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Flagstaff region snowfall about average; what that means for forest health and water supply

A snowy forest with pine trees
Melissa Sevigny
Snow in the ponderosa pines south of Flagstaff

The Flagstaff area has received almost one hundred inches of snow so far this winter. That’s about average for the region, but it follows a stretch of dry winters that have drastically shrunk local rivers and reservoirs. KNAU’s Melissa Sevigny spoke with Salli Dymond, a forest hydrologist at Northern Arizona University, about what this winter’s snowpack means for the future.

How is this going to help us with the regional water supply?

One thing that’s really great about snow, if you think about it—it sits on the landscape for a little bit longer, and so it infiltrates into the soil over a longer period of time… The snow here is really important for recharging what we call deep soil water, and that’s what the trees tap into during the dry season, thinking into June or July. So having a good snow year is incredibly important for thinking about healthy forests particularly during fire season.

How does having the soil being filled up with water—how does that help with our local rivers and reservoirs, is that connected at all?

It’s very connected. We think of the soil as a big sponge, right? The first thing is the snowpack is going to do is it’s going fill the soil reservoir. It will infiltrate and move down into that soil sponge, and then once that soil sponge is filled up the rest of that snow water is going to move over the surface of the soil and down into our local reservoirs, like Lake Mary, and down into the streams. You might see them streams flowing right now. It’s a great time to look at waterfalls and see the streams flowing.

A little further afield, is this year’s snowfall going to make a dent on the big reservoirs on the Colorado River that are so low right now?

The Colorado River is so low because we’ve had so many years of very severe drought, so while it certainly helps, it’s going to take many years or normal to above normal precipitation in the winter and the summer to really see a dent in the Colorado River.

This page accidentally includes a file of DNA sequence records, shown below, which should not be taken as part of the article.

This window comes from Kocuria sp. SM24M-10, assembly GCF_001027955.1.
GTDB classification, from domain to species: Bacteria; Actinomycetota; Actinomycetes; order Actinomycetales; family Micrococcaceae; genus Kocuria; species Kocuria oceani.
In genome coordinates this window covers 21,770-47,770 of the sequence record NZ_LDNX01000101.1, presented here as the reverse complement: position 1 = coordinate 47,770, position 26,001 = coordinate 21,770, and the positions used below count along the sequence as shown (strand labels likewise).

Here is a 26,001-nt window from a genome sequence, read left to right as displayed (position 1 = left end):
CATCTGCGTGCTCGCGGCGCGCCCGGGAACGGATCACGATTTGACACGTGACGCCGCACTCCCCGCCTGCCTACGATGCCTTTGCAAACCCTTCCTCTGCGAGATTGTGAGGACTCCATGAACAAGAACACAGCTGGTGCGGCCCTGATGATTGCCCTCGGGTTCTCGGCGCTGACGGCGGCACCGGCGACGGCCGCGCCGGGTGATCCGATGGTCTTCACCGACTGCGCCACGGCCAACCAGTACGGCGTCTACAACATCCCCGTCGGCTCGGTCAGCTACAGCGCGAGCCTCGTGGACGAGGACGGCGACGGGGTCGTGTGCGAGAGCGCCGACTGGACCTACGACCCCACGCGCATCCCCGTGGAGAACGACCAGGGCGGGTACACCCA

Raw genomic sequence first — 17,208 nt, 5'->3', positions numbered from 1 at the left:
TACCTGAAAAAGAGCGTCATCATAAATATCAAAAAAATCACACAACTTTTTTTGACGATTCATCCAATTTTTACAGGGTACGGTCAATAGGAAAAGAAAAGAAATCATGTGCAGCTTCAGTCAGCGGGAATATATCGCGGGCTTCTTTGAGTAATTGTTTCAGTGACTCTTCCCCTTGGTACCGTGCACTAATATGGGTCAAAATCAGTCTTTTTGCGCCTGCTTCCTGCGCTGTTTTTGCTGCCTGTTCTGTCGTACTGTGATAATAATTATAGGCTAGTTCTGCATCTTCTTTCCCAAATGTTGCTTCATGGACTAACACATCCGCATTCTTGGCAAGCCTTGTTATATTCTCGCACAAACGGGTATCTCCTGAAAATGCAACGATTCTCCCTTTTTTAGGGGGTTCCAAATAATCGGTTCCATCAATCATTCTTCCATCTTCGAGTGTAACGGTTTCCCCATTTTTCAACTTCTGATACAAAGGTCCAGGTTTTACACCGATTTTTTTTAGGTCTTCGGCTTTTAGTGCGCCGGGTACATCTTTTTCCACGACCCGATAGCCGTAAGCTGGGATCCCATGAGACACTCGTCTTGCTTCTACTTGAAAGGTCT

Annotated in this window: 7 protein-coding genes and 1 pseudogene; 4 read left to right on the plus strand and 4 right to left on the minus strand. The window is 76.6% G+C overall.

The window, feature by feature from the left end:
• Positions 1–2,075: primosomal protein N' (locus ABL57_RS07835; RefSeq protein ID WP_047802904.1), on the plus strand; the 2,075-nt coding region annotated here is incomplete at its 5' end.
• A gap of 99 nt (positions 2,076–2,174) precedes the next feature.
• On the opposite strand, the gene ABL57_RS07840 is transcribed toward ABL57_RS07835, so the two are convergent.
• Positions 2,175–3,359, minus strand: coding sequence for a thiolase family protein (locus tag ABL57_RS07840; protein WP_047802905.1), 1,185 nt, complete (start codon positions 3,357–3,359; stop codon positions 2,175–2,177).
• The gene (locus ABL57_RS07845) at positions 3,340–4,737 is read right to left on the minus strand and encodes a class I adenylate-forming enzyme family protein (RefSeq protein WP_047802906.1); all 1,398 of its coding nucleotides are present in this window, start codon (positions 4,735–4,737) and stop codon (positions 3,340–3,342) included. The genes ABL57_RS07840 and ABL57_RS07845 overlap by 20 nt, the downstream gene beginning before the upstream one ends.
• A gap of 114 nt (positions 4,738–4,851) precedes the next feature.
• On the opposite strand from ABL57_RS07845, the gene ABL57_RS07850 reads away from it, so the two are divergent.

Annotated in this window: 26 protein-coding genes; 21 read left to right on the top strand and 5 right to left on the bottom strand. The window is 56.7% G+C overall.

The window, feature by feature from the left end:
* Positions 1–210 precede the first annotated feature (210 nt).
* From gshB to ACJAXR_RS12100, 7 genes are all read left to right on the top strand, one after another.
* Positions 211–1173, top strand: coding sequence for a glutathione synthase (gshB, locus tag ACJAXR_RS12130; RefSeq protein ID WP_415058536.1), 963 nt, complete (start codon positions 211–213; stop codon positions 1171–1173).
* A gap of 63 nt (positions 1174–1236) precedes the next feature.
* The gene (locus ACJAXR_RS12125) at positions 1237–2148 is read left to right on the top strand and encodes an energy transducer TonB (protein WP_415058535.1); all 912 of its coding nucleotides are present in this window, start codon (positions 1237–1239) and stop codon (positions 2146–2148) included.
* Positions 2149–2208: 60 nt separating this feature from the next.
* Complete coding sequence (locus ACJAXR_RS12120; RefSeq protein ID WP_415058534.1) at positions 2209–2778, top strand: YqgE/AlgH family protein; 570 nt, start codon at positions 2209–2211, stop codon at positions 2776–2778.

That makes sense, and the bad news with climate change is things that normally would fall as snow are falling as rain, why is that a problem?

The problem with the rain is that when you look at the precipitation for the whole year, yes, we’re getting above normal precipitation, but what we don’t get is that water falling and infiltrating into the soil… The water comes too fast, too intensely. The snow is great, because even when it comes during a heavy event, it can stay on the landscape longer, because it comes when it’s frozen, so the snowmelt happens at a more gradual pace.

Let’s talk more about the upcoming fire season. I know people are always interested to try to forecast, is it going to be a bad a year or a better year because of the snow on the ground?

The snow certainly helps. If we have a nice moist soil that helps for the tree staying less dry. Essentially one of the things we’re concerned about is the downed fuel: is that fuel dry or does it have some moisture to it. Again with the live fuel as well: Are the crowns of the trees really dry or do they have some moisture to them?.... It’s all connected, that’s one of the interesting things. The water, the forest, it’s all intertwined. Think about that! I know everybody’s a little tired of the snow, but healthy snowpack means a healthy forest, so think about that as your shoveling. It will certainly help us as we get into our fire season.

Salli Dymond, thank you so much for speaking with me.

Thank you for having me.

Melissa joined KNAU's team in 2015 to report on science, health, and the environment. Her work has appeared nationally on NPR and been featured on Science Friday. She grew up in Tucson, Arizona, where she fell in love with the ecology and geology of the Sonoran desert.